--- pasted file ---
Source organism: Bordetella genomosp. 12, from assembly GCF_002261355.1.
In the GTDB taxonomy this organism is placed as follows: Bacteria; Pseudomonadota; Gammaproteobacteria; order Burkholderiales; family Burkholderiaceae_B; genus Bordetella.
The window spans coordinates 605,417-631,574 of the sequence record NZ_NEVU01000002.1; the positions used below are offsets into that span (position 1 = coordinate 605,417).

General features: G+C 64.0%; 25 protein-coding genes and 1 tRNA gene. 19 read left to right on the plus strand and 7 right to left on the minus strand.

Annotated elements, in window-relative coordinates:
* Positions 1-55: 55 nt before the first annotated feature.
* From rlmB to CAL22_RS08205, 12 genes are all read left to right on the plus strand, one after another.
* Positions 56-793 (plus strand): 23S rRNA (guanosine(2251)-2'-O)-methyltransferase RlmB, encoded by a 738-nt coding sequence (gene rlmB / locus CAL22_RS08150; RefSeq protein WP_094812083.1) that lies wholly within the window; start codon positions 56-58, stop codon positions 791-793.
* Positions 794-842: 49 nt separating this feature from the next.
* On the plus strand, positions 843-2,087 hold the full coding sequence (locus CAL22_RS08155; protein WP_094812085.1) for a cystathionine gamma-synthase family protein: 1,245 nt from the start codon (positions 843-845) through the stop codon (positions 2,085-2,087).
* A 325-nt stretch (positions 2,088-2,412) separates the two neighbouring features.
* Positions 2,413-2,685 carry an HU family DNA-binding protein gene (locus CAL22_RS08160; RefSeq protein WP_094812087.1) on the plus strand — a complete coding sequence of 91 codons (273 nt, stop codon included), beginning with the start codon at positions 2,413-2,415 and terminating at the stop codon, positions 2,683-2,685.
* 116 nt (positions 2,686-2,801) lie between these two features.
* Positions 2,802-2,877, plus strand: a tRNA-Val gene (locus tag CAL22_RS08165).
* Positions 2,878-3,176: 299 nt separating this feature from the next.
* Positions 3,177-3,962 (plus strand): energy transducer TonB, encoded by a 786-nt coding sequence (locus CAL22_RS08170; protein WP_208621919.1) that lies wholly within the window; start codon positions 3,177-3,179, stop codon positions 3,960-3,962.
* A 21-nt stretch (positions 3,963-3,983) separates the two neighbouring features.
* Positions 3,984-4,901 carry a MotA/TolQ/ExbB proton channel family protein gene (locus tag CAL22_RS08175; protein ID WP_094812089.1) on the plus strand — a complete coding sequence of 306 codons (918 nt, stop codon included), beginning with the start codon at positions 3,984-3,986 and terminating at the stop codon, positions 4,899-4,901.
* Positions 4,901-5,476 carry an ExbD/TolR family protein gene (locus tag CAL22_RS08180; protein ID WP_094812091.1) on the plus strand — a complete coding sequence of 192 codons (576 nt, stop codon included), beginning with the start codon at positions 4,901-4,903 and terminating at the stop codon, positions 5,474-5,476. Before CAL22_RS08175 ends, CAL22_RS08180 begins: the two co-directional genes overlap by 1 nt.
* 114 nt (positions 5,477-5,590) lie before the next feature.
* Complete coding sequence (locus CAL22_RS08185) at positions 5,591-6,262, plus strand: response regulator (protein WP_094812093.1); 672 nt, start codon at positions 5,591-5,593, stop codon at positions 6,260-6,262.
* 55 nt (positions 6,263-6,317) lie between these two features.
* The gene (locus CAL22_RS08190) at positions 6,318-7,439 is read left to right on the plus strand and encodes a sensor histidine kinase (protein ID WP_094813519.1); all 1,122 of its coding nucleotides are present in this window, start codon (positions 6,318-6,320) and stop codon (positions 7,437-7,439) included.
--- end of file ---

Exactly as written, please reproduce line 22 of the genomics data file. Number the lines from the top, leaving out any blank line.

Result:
* 55 nt (positions 6,263-6,317) lie between these two features.